Hi there! We're thrilled that you'd like to contribute to this project. Your help is essential for keeping it great.
Please note that this project is released with a Contributor Code of Conduct. By participating in this project you agree to abide by its terms.
Found a bug?
- Ensure the bug was not already reported by searching on GitHub under Issues.
- If you're unable to find an open issue addressing the problem, open a new one. Be sure to include a title and clear description, as much relevant information as possible, and a code sample or a reproducable test case demonstrating the expected behavior that is not occurring.
- If possible, use the relevant bug report templates to create the issue.
What should I know before submitting a pull request or issue
The code related to
upload-artifact is split between this repository and actions/toolkit where the
@actions/artifact npm package is housed. The npm package contains the core functionality to interact with artifacts. Any extra functionality on top of interacting with the apis such as search is inside this repository.
Artifact related issues will be tracked in this repository so please do not open duplicate issues in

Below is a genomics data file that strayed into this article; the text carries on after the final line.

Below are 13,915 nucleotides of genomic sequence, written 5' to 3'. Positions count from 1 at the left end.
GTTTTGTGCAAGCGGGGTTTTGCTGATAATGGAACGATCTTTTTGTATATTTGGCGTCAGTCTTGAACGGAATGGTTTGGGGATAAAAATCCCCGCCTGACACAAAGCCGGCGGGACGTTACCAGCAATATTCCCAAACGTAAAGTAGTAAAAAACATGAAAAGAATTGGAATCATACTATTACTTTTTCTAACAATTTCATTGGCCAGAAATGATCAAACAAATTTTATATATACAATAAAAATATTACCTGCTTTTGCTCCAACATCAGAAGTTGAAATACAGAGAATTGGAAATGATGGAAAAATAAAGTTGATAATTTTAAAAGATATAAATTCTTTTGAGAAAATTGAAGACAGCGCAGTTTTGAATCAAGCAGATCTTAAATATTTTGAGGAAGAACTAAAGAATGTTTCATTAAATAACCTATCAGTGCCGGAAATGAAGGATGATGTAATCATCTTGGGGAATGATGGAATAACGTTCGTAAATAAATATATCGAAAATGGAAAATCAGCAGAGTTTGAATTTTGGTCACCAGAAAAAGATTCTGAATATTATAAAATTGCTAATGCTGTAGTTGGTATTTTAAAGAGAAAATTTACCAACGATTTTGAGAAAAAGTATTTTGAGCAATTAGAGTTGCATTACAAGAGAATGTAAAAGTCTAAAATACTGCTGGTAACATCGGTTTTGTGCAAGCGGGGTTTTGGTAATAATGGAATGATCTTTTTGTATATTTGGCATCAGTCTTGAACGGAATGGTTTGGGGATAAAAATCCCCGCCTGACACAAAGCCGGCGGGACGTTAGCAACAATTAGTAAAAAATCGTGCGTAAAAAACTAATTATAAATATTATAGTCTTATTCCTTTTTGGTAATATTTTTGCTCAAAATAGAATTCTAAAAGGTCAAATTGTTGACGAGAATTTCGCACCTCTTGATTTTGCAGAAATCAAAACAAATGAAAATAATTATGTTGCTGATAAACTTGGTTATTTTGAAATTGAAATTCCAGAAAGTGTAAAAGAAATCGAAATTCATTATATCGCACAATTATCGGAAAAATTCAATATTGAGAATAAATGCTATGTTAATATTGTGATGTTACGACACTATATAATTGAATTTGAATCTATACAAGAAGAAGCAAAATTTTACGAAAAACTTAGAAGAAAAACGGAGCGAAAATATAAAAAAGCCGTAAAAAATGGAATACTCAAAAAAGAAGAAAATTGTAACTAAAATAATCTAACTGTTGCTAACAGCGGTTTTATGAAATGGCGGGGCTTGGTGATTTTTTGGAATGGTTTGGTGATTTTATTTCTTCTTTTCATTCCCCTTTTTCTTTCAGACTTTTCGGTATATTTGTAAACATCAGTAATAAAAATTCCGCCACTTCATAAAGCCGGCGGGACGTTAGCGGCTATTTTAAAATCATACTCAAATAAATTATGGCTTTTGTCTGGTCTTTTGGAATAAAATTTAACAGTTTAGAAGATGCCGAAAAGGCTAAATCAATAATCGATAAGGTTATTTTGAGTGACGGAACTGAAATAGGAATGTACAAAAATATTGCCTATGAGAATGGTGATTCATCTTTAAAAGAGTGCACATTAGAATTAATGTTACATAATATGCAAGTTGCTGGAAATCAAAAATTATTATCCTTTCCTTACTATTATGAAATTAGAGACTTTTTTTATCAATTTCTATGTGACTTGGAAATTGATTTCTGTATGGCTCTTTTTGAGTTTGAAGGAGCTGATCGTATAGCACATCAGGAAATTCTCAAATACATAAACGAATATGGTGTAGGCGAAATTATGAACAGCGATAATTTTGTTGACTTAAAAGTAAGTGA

Submitting a pull request
- Fork and clone the repository
- Configure and install the dependencies:
- Make sure the tests pass on your machine:
npm run test
- Create a new branch:
git checkout -b my-branch-name
- Make your change, add tests, and make sure the tests still pass
- Make sure your code is correctly formatted:
npm run format
- Make sure your code passes linting:
npm run lint
- Push to your fork and submit a pull request
- Pat your self on the back and wait for your pull request to be reviewed and merged.
Here are a few things you can do that will increase the likelihood of your pull request being accepted:
- Write tests.
- Keep your change as focused as possible. If there are multiple changes you would like to make that are not dependent upon each other, consider submitting them as separate pull requests.
- Write a good commit message.
This repository uses a tool called Licensed to verify third party dependencies. You may need to locally install licensed and run
licensed cache to update the dependency cache if you install or update a production dependency. If licensed cache is unable to determine the dependency, you may need to modify the cache file yourself to put the correct license. You should still verify the dependency, licensed is a tool to help, but is not a substitute for human review of dependencies.
GitHub Actions Team